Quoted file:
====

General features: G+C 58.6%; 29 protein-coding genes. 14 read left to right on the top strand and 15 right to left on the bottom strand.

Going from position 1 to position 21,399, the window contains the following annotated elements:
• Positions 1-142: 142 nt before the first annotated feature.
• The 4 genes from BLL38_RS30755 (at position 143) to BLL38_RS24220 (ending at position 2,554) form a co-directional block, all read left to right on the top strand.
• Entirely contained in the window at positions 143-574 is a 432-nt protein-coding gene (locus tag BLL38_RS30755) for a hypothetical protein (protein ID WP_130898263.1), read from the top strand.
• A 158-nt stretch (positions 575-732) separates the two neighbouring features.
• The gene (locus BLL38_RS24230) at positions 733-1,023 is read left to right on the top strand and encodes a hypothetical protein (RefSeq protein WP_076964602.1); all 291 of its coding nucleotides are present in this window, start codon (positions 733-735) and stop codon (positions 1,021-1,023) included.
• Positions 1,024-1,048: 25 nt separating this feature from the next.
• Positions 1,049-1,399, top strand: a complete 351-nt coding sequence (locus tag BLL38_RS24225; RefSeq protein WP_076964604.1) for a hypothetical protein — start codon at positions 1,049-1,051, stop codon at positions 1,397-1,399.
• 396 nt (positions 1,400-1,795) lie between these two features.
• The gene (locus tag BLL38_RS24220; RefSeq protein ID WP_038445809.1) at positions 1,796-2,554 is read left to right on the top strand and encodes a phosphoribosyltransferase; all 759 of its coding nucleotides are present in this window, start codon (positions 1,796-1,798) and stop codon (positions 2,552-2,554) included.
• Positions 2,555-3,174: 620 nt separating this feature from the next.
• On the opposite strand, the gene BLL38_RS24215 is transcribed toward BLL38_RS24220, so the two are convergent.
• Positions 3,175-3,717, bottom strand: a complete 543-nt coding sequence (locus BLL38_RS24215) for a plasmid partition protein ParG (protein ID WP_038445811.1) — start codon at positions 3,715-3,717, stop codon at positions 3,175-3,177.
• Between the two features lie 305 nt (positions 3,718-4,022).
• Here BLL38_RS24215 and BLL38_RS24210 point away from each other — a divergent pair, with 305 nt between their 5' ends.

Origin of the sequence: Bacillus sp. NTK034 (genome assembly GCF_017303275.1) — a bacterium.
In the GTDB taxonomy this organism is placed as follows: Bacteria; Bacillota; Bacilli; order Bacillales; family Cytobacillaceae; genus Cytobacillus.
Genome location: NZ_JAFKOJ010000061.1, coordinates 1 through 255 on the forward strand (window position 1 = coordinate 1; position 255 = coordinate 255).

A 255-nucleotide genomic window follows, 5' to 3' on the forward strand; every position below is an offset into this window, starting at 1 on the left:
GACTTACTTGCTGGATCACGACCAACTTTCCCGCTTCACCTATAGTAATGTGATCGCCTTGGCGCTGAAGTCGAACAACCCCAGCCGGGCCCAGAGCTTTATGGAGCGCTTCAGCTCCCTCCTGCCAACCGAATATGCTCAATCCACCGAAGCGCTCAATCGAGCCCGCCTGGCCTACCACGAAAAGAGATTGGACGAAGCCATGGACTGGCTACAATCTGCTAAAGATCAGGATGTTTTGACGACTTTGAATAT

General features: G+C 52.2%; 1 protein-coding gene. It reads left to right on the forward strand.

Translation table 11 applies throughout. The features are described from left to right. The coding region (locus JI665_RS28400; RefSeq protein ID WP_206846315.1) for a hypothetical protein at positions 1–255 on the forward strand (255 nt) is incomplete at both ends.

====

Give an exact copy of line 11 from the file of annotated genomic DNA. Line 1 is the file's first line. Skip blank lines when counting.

• The gene (locus tag BLL38_RS24220; RefSeq protein ID WP_038445809.1) at positions 1,796-2,554 is read left to right on the top strand and encodes a phosphoribosyltransferase; all 759 of its coding nucleotides are present in this window, start codon (positions 1,796-1,798) and stop codon (positions 2,552-2,554) included.